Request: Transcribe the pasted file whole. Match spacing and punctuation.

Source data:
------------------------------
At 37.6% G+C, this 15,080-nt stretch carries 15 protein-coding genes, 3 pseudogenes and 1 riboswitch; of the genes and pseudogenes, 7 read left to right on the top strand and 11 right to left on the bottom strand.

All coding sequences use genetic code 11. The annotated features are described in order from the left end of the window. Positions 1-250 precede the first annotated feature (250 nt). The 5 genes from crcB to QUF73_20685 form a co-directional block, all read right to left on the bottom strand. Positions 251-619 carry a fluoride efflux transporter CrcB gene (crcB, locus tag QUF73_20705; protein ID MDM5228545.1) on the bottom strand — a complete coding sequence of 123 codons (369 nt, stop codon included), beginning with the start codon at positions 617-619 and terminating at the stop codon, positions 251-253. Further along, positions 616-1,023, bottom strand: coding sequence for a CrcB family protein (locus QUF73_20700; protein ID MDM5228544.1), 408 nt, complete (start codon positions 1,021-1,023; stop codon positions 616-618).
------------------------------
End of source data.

At 37.6% G+C, this 15,080-nt stretch carries 15 protein-coding genes, 3 pseudogenes and 1 riboswitch; of the genes and pseudogenes, 7 read left to right on the top strand and 11 right to left on the bottom strand.

All coding sequences use genetic code 11. The annotated features are described in order from the left end of the window. Positions 1-250 precede the first annotated feature (250 nt). The 5 genes from crcB to QUF73_20685 form a co-directional block, all read right to left on the bottom strand. Positions 251-619 carry a fluoride efflux transporter CrcB gene (crcB, locus tag QUF73_20705; protein ID MDM5228545.1) on the bottom strand — a complete coding sequence of 123 codons (369 nt, stop codon included), beginning with the start codon at positions 617-619 and terminating at the stop codon, positions 251-253. Further along, positions 616-1,023, bottom strand: coding sequence for a CrcB family protein (locus QUF73_20700; protein ID MDM5228544.1), 408 nt, complete (start codon positions 1,021-1,023; stop codon positions 616-618).